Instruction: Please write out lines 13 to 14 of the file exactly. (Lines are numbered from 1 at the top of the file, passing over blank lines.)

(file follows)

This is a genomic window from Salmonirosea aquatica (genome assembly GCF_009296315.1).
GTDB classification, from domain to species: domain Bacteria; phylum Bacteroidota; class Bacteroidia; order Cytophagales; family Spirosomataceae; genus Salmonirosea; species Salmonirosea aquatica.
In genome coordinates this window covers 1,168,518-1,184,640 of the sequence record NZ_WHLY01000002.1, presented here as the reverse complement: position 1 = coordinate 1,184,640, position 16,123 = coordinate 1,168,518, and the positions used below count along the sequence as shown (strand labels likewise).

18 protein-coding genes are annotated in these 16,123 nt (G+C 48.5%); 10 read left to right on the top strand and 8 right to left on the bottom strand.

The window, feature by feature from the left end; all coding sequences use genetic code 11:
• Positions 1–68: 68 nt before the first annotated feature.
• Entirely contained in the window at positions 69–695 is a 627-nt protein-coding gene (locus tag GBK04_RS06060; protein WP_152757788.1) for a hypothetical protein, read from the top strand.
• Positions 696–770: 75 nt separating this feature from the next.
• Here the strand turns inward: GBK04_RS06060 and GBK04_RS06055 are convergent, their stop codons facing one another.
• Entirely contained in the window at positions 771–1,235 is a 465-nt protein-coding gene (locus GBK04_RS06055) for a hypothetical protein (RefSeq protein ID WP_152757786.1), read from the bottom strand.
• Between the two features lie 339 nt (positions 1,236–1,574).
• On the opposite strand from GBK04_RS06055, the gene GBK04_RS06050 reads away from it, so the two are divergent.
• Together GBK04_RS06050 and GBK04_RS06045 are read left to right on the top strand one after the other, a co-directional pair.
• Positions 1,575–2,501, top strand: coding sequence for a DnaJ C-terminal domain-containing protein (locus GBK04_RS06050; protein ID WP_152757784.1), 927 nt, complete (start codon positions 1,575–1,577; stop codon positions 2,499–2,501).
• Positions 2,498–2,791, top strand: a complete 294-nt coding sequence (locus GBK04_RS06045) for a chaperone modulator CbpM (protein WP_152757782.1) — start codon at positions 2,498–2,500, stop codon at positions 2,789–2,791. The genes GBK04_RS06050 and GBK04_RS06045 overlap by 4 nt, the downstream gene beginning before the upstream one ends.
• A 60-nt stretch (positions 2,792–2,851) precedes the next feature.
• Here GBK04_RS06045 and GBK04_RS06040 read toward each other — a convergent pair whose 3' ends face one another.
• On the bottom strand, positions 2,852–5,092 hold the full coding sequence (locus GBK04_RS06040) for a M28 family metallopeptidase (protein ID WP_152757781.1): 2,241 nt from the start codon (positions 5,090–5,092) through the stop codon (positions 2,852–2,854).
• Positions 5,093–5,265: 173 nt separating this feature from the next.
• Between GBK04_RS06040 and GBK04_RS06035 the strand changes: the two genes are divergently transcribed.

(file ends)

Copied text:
• Together GBK04_RS06050 and GBK04_RS06045 are read left to right on the top strand one after the other, a co-directional pair.
• Positions 1,575–2,501, top strand: coding sequence for a DnaJ C-terminal domain-containing protein (locus GBK04_RS06050; protein ID WP_152757784.1), 927 nt, complete (start codon positions 1,575–1,577; stop codon positions 2,499–2,501).